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A Comprehensive History Of Mining In The Derbyshire, Nottinghamshire And Leicestershire Coalfields - Page 26

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Philip Hepworth - Tibshelf and Newton mining questions - 1934, My Grandfather Harry Smith, 59, was killed in a clay pit by a collapse of clay probably triggered by an explosive left accidentally in the clay.
Eunice Shaw. (Nee Jones) - David Jones Died at Pilsley Colliery, Derbyshire 1918
Kenneth Hayes - Picture of a Miner Bathing
Jane Dodge - BBC INQUIRY - Making A Documentary For BBC East Midlands About Pit Closures In The Ilkeston Area 1966

From:
Sent:
Subject:
In MemoryCanadaPhilip Hepworth
1 Mar 2016
Tibshelf and Newton mining questions - 1934, My Grandfather Harry Smith, 59, was killed in a clay pit by a collapse of clay probably triggered by an explosive left accidentally in the clay.

Hello Mr. Bradley:

Marg of Sutton-in-Ashfield Library has given me your address. I had several questions for her relating to the location and dates for the pits in the small valley going eastwards from Dimmingsdale (spelling?) to Deadwater (on the land belonging to Red Barn Farm, Newton, and the area at the Notts/Derby border at the bottom of Huthwaite Hill, and Revill's Hill (alternate names Blackwell Lane or Wragg's Lane).

My next questions relate to the Tibshelf Collieries Nos.1, 2, 3, and 4. Prior to reading your material I only knew of them as Top Pit and Bottom Pit. My Grandfather Harry Smith worked at the Bottom Pit until about 1932, when he was transferred to surface work at the Top Pit. He was killed in a clay pit by a collapse of clay probably triggered by an explosive left accidentally in the clay. It occurred on October 31, 1934, and there was an inquest reported in a local paper. He was aged 59. As far as I know he was a miner all his working life, and for a period was a butty. He lost an eye at some point in his mining career.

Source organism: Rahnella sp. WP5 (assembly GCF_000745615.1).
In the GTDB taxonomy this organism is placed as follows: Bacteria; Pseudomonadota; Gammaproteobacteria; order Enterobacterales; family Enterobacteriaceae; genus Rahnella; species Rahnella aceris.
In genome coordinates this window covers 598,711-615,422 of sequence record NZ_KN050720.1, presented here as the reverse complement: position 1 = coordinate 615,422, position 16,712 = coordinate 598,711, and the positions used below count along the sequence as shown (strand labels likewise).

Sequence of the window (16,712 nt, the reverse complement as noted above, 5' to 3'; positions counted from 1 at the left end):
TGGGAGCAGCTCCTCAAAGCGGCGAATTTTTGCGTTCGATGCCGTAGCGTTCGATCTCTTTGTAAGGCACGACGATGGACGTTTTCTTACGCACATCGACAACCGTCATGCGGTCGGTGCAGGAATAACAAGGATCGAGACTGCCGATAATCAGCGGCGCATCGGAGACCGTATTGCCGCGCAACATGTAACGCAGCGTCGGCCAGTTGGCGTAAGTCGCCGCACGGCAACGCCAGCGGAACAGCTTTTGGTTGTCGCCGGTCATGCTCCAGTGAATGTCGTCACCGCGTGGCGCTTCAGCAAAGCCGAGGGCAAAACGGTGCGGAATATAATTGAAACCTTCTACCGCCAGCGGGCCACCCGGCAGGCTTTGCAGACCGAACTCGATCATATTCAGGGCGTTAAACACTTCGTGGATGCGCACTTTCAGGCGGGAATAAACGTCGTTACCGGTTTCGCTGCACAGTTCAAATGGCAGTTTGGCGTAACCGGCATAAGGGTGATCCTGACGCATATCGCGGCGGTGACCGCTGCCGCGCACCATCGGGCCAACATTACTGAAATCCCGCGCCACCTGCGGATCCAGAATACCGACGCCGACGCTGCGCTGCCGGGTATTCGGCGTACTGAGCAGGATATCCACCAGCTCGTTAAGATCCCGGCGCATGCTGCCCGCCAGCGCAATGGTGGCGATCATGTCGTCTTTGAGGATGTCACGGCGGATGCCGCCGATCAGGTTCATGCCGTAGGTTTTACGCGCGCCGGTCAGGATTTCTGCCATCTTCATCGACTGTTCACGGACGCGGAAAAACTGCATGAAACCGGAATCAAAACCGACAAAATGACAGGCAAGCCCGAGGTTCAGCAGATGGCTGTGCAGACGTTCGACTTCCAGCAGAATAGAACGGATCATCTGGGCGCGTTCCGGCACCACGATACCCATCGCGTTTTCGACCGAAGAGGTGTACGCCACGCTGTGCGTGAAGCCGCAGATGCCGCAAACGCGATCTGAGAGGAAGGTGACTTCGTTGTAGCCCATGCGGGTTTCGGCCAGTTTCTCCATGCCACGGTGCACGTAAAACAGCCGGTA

My paternal grandfather was John William Hepworth, who worked as a bricklayer in the local coal mines, probably mostly Brierley Colliery (Stanton Hill/Sutton), and again all his working life. He died in 1960 at age 85. He too lost an eye in what is likely to have been a mining accident. I would like to know a little more about Brierley, and when it opened and closed.

I am finding your mining collection fascinating. I now live in Canada, after being brought up in Sutton.

Thank you,

Philip Hepworth


Previously Closed Pits
See 1856

Previously closed Hard coal pits in the Blackwell area between Newton and Huthwaite included: On a plan of 1856, the following pits were shown:-

  • Greengate pit, Gothards to the south side of Boultsby Lane from Newton.
  • three shafts a Eight Acres and Cupola (or Capela) off Boultsby Lane (….?). 
  • To the south lay 3 shafts at Saxtons pits or Pitfield Lane, and Adit level.
  • New Lane pit on junction of New Lane and Wragg Lane between Huthwaite and Blackwell.
  • To the north lay Dosay Lane pit (or Dosaylaneld or Dosaylands).
  • Five Acre pits (William Downing).
  • Ransom (Ramson?) Barn pit near Red Barn, Dunsil coal (John Chambers) 1852?
  • Red Barn, Pingle pit (Hannah Sampson).
  • Stone pit, Diminsdale pit (worked by Bodon and Mellers), 62 yards (57m) deep to Dunsil.
  • To the east lay Sharps Shop pit 30 yards (27.5m) to Top Hard.
  • Diminsdale (Chambers).
  • Woodwell (or Woodrull pits) purchased by E Barrett in 1854. At Scoftyard Lane leading from Newton Green to Tibshelf the seam lay at 20 yards (18m) deep.
    It is assumed as previously stated that all were closed at this date, as they are not mentioned in either of the following lists.

See Tibshelf No 1 and 2 (Bottom Pit)

And Tibshelf No3 and No4 (Top Pits) Closed 1939, after 69 years

Philip, the above plan shows the numerous pits around Blackwell, Newton, Huthwaite area. There are more surrounding that portion. The small dots are air shafts on the line of 2 water soughs.